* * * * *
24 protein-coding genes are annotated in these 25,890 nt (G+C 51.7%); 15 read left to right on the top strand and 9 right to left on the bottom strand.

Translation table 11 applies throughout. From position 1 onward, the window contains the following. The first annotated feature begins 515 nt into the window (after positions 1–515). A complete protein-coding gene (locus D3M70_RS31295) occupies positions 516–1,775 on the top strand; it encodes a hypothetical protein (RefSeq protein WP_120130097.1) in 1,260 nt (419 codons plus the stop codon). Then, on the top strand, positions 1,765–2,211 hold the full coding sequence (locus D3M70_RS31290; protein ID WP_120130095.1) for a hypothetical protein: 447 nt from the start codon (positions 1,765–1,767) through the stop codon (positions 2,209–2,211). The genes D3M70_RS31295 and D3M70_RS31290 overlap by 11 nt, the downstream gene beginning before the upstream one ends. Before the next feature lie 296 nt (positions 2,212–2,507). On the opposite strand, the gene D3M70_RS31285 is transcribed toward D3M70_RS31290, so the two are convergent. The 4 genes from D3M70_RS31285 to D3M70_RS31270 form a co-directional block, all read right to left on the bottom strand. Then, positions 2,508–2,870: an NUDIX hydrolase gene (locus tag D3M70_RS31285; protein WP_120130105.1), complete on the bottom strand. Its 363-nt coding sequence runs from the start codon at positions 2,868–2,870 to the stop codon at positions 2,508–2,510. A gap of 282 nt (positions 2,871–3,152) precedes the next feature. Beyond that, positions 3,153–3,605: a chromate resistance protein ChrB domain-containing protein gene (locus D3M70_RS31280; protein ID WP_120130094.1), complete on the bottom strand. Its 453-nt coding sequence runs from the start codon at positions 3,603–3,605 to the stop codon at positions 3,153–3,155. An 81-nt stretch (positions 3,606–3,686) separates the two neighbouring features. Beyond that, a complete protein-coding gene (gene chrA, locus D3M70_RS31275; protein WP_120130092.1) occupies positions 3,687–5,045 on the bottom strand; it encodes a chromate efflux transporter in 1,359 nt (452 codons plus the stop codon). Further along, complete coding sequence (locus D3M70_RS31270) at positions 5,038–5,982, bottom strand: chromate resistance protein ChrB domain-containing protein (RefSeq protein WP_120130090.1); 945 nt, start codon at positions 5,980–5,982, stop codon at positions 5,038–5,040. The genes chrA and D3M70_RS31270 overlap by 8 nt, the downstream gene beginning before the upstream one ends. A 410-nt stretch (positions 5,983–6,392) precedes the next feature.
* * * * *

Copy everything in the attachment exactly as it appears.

24 protein-coding genes are annotated in these 25,890 nt (G+C 51.7%); 15 read left to right on the top strand and 9 right to left on the bottom strand.

Translation table 11 applies throughout. From position 1 onward, the window contains the following. The first annotated feature begins 515 nt into the window (after positions 1–515). A complete protein-coding gene (locus D3M70_RS31295) occupies positions 516–1,775 on the top strand; it encodes a hypothetical protein (RefSeq protein WP_120130097.1) in 1,260 nt (419 codons plus the stop codon). Then, on the top strand, positions 1,765–2,211 hold the full coding sequence (locus D3M70_RS31290; protein ID WP_120130095.1) for a hypothetical protein: 447 nt from the start codon (positions 1,765–1,767) through the stop codon (positions 2,209–2,211). The genes D3M70_RS31295 and D3M70_RS31290 overlap by 11 nt, the downstream gene beginning before the upstream one ends. Before the next feature lie 296 nt (positions 2,212–2,507). On the opposite strand, the gene D3M70_RS31285 is transcribed toward D3M70_RS31290, so the two are convergent. The 4 genes from D3M70_RS31285 to D3M70_RS31270 form a co-directional block, all read right to left on the bottom strand. Then, positions 2,508–2,870: an NUDIX hydrolase gene (locus tag D3M70_RS31285; protein WP_120130105.1), complete on the bottom strand. Its 363-nt coding sequence runs from the start codon at positions 2,868–2,870 to the stop codon at positions 2,508–2,510. A gap of 282 nt (positions 2,871–3,152) precedes the next feature. Beyond that, positions 3,153–3,605: a chromate resistance protein ChrB domain-containing protein gene (locus D3M70_RS31280; protein ID WP_120130094.1), complete on the bottom strand. Its 453-nt coding sequence runs from the start codon at positions 3,603–3,605 to the stop codon at positions 3,153–3,155. An 81-nt stretch (positions 3,606–3,686) separates the two neighbouring features. Beyond that, a complete protein-coding gene (gene chrA, locus D3M70_RS31275; protein WP_120130092.1) occupies positions 3,687–5,045 on the bottom strand; it encodes a chromate efflux transporter in 1,359 nt (452 codons plus the stop codon). Further along, complete coding sequence (locus D3M70_RS31270) at positions 5,038–5,982, bottom strand: chromate resistance protein ChrB domain-containing protein (RefSeq protein WP_120130090.1); 945 nt, start codon at positions 5,980–5,982, stop codon at positions 5,038–5,040. The genes chrA and D3M70_RS31270 overlap by 8 nt, the downstream gene beginning before the upstream one ends. A 410-nt stretch (positions 5,983–6,392) precedes the next feature.